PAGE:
Library - In Memoriam
Remembering oral history interviewees who have passed away.
Byron Autrey loved to tell you everything you needed to know about how a trumpet works, and I mean everything! Byron studied the craft of trumpet design for decades, having been a player all of his life.
Lou Curtiss was a long time supporter of American folk music and in fact, he helped coin the phrase “roots music.” For over 30 years he created, arranged and promoted the annual folk music festival in San Diego beginning in 1967.
Arne Berg always thought of himself more as an inventor than an engineer, but nevertheless, his forward thinking and creative designs led to a number of successful products in the pro audio market for Concertone, Fostex and a company he helped establish called TASCAM. Arne’s pas
Gotthold Meyer became a very successful German wholesaler when he and his wife formed the 'Gotthold Meyer' company, which later on became 'Musik-Meyer'. His visionary thinking led to strong international relationships and partnerships around the world. Gotthold was a key player in the export of musical instruments made in Germany to ports in the west and elsewhere in the difficult decades following World War II. Gotthold has also played an important role in the expansion of the NAMM Oral History collection and the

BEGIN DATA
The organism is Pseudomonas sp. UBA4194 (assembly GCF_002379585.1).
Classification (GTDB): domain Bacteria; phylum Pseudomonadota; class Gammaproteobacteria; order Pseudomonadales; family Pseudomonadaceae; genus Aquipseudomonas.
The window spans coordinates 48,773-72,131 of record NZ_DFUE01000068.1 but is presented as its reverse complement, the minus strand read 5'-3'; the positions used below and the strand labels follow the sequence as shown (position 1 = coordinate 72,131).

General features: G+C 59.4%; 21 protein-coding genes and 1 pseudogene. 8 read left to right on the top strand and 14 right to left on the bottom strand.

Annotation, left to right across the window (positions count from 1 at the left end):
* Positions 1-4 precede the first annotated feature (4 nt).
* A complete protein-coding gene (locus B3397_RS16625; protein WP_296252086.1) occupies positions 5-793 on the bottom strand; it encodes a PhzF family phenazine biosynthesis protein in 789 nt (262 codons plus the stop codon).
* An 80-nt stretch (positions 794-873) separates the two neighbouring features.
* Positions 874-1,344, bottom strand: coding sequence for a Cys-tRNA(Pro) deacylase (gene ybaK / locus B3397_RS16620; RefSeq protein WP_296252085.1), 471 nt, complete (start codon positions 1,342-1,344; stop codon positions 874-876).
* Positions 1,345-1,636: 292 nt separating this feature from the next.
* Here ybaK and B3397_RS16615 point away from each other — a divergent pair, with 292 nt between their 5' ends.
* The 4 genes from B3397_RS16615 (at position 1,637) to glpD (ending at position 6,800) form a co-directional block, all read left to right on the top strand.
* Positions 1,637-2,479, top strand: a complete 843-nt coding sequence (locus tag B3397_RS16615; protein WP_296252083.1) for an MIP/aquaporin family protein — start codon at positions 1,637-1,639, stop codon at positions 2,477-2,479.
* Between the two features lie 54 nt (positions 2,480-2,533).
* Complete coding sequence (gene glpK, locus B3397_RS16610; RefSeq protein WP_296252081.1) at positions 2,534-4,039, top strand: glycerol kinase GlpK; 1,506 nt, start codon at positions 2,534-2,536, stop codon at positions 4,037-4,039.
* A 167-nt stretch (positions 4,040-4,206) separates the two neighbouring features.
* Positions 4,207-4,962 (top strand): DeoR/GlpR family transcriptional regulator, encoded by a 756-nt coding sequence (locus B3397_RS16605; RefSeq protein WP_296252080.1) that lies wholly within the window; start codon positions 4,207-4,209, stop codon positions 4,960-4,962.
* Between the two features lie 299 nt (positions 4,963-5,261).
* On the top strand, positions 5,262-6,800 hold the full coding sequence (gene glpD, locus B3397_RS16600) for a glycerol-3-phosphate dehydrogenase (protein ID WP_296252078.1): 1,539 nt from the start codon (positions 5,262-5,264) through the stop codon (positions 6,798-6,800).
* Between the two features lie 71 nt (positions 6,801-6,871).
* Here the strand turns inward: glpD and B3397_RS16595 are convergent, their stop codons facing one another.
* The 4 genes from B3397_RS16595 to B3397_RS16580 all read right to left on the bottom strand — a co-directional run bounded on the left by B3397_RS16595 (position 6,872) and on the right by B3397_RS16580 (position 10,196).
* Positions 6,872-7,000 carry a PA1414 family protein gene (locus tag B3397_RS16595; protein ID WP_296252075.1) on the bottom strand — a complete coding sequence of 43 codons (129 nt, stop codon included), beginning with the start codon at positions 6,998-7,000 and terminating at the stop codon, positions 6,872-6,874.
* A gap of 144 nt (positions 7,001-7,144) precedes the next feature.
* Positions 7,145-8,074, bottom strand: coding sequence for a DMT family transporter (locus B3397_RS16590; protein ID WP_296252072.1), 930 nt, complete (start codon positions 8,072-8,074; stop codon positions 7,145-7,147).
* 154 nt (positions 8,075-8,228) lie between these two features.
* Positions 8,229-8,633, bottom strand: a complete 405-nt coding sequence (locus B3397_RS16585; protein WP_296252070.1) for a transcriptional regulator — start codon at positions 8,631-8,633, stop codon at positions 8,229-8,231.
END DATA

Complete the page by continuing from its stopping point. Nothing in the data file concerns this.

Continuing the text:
Buzz Tarpley grew up in the music business. His grandmother was selling pianos as early as 1917 in West Texas. The Tarpley family officially opened a music store in 1927 in Pampa, Texas.
C. Darby Fulton’s father opened a music store, which seemed the perfect place for Darby growing up. He enjoyed the business and worked with his father as the company grew into 26 locations during the boom of the home organ craze in the 1960s.
Bob Bain played with a number of the big bands during the golden era of swing before he became the iconic studio session player in Los Angeles. His session playing is well known for a wide range of famous gigs, such as playing for Audrey Hepburn as she sang "Moon River" in the m
Kazuo Kashio was president of the Casio Musical Instrument Company during the heyday of electronic keyboard sales. The company produced some innovative products during that time and continues today to focus on product design and innovations. Mr.
DJ Fontana drove down to Houston in a pink Cadillac with Elvis Presley after being hired as the then unknown singer’s first drummer. They pulled up to Herbie Brodstein’s Drum Shop (Herb would later form Pro-Mark Drum Sticks) to buy a kit.
Eddy Clearwater was a teenager when he left Mississippi to live with his uncle in Chicago. There he discovered his love for the blues. As a guitarist, Eddy became a sought after session player in the area. As a songwriter, Eddy added to the modern blues movement in the 1950’s